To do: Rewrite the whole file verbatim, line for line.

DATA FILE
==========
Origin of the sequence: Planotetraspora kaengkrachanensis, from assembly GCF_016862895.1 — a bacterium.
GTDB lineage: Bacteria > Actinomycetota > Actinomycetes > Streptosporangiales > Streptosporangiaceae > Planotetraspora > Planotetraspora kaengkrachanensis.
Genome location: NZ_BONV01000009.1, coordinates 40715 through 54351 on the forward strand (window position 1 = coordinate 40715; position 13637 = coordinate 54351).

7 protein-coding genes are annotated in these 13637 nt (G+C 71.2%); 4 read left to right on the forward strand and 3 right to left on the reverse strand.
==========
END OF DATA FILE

Origin of the sequence: Planotetraspora kaengkrachanensis, from assembly GCF_016862895.1 — a bacterium.
GTDB lineage: Bacteria > Actinomycetota > Actinomycetes > Streptosporangiales > Streptosporangiaceae > Planotetraspora > Planotetraspora kaengkrachanensis.
Genome location: NZ_BONV01000009.1, coordinates 40715 through 54351 on the forward strand (window position 1 = coordinate 40715; position 13637 = coordinate 54351).

7 protein-coding genes are annotated in these 13637 nt (G+C 71.2%); 4 read left to right on the forward strand and 3 right to left on the reverse strand.